The World No. 1 was forced to come back from a 2-5 deficit in the first set when Dimitrov’s serve began to fail. The Bulgarian hit 6 double faults including 4 in one game.

Djokovic moves on to play Sam Querrey, the last man to beat him back on October 31. Querrey beat Marinko Matosevic 7-6 (5), 6-7 (7), 7-5.

“It’s been a long time, Djokovic said. “It’s been a few months and I played a few tournaments since then.  So, you know, I don’t think it’s going to affect me negatively in a psychological way.

“I won four, five times against him.  Yes, he has won the last encounter indoors.  Different circumstances and conditions.  So we’ll see, you know.

“I mean, we’ll play in front of his crowd and he has a big serve and big game and he can come up with the goods when needed.  He loves to play also on a big stage.  We’ll see, you know.

“I don’t know if we’re going to play day or night match, and that’s going to also make a little difference.

“During the night it’s a bit slower, so we’ll see how that goes.  I will need to definitely start better than I have done today, and try to step into the court a little bit more.”

Sam-Querrey-backhand2

“It was tough,” Querrey said of the match versus Matosevic.  “Last couple of weeks those are the matches that I lost.  It feels great to get through it.

“You know, there was four breaks to start the third set there, and, you know, I was glad I just battled through it.  I didn’t feel I played unbelievable, but I just stuck around, stuck around, got a break at 5‑All, and then closed it out with some good serves.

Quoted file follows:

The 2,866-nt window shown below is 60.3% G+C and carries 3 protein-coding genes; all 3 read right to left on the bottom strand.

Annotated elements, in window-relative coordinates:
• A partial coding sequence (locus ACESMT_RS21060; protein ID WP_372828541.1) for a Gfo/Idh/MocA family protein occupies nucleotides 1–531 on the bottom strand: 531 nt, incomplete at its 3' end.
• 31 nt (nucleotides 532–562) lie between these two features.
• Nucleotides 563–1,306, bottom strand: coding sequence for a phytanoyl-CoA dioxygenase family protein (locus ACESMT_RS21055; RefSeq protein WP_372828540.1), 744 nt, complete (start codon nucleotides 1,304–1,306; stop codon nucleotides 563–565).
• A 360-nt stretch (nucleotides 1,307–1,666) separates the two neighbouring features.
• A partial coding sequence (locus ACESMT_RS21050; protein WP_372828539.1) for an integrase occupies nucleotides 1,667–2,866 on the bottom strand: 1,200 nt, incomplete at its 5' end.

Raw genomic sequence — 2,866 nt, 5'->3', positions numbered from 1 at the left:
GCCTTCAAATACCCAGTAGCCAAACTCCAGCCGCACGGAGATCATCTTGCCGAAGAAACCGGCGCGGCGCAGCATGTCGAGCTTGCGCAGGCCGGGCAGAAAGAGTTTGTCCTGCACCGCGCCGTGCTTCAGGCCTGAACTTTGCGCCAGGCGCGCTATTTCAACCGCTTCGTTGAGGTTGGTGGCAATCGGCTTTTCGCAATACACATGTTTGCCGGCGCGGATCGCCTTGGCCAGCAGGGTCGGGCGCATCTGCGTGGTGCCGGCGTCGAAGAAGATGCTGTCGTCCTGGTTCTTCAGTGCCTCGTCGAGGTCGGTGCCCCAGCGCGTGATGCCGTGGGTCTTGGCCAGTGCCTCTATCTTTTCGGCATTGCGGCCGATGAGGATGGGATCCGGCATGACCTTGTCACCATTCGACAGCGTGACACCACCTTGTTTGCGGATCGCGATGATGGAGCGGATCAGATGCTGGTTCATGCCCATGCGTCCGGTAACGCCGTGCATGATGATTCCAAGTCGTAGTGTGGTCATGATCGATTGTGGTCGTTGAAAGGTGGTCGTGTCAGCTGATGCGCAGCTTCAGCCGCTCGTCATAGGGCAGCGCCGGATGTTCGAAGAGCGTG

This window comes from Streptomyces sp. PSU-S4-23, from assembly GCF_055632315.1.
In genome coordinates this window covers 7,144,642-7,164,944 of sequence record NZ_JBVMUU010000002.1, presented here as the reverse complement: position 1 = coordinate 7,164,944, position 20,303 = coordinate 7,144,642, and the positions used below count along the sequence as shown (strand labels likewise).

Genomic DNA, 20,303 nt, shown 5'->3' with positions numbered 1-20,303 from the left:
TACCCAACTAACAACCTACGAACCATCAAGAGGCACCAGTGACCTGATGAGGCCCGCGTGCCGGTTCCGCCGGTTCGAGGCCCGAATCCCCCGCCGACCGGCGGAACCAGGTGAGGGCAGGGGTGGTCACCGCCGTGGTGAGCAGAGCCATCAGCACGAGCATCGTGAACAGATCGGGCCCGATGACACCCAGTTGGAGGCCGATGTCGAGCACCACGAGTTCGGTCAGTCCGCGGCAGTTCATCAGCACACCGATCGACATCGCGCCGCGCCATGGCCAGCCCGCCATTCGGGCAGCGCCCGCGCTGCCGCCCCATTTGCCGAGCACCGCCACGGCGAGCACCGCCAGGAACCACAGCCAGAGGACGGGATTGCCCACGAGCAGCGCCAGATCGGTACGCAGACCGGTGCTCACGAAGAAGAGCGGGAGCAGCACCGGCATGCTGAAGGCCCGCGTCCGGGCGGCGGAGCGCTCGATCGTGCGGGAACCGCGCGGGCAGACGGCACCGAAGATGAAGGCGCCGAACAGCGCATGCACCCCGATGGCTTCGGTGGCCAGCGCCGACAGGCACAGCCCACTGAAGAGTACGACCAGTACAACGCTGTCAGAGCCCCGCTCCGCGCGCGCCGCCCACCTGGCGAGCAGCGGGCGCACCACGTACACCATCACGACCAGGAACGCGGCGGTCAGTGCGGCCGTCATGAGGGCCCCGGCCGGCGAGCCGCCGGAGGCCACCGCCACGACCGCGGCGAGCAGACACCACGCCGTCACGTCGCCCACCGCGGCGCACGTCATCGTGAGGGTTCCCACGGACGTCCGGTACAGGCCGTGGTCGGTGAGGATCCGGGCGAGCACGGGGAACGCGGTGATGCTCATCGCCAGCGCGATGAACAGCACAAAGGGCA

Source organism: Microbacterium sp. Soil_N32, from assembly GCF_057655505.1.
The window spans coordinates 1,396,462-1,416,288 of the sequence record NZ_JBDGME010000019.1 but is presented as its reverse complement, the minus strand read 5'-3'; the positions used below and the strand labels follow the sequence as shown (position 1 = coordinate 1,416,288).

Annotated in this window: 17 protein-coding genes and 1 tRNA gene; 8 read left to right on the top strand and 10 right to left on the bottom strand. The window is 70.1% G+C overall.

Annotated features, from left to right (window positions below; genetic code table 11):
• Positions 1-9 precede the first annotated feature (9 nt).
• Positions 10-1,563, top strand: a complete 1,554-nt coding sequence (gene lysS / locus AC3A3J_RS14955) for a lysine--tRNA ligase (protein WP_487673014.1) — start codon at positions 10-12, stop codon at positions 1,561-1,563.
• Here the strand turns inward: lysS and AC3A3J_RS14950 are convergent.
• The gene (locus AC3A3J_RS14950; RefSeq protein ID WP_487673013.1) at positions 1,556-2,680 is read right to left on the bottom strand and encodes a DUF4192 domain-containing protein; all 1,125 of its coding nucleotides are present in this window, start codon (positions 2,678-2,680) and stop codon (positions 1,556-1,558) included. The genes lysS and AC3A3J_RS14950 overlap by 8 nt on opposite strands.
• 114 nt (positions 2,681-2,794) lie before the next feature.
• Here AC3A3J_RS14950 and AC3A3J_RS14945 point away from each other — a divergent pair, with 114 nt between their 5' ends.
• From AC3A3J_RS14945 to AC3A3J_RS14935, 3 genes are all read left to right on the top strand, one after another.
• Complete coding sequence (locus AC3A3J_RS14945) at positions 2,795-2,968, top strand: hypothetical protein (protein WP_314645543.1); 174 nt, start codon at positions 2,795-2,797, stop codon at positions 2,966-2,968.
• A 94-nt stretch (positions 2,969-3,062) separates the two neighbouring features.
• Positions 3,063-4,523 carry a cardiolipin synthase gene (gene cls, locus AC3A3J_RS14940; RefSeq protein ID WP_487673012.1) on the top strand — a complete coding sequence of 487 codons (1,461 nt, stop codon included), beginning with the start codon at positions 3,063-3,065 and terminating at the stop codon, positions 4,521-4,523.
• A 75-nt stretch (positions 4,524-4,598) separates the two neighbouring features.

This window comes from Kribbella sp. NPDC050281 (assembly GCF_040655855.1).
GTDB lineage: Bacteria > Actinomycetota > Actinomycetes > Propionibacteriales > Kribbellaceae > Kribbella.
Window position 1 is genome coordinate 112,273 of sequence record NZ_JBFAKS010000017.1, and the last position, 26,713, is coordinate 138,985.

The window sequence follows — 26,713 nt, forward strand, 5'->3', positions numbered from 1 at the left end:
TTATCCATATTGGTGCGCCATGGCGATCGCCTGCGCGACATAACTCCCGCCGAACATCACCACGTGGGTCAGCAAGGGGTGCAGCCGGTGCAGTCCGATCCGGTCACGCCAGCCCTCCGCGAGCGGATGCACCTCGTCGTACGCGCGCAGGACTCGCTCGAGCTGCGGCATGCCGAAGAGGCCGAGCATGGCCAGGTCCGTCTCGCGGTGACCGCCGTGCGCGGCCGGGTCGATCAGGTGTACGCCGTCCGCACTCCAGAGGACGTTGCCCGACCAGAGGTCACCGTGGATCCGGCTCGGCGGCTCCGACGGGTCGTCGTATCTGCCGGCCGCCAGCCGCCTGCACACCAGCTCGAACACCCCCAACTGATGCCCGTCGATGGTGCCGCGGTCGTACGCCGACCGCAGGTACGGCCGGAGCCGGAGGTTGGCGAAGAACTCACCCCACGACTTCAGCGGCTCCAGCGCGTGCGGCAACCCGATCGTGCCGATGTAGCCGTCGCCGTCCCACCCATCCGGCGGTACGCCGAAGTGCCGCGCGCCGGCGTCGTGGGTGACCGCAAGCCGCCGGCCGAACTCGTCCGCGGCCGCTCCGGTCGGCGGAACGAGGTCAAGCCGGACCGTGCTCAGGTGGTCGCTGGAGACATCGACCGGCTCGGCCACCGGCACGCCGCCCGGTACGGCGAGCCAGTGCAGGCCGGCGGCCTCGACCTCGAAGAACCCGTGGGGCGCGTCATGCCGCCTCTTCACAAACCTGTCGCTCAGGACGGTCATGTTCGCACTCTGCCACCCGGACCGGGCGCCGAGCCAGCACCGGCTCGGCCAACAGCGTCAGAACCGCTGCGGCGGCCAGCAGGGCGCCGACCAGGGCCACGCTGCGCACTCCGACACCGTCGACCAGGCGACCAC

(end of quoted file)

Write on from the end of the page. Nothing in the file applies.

“So I was really happy, and I feel like I can only play better than that in my next round.”

Querrey spoke about playing Djokovic next; “I’m just going to hopefully play well, hopefully be aggressive, hopefully on those break points, deuce points, you know, have some balls go my way.

“I’m going to try and just enjoy it out there.”

“He does everything really well:  Unbelievable forehand; unbelievable backhand; moves around the court great; returns great.  It’s tough to pick on something.

“I might have to go outside of my comfort zone a little bit and do things I don’t like to do, and hopefully it will pay off for me.

With John Isner’s early loss, Querrey will become the top-ranked American man when the next rankings come out.

“It means a lot,” Querrey said.  It’s a great feeling.  I feel like I have worked hard to earn it.  Everyone seems like they’ve got their shot with Andy and Mardy and James and John, and so I feel like it’s my turn now.

“But, you know, those guys are right on my heels and we will keep pushing each other.  I know they want it, too.  Hopefully we will just keep pushing each other and we can all keep moving up the rankings.”

Djokovic has a 4-1 record against Querrey.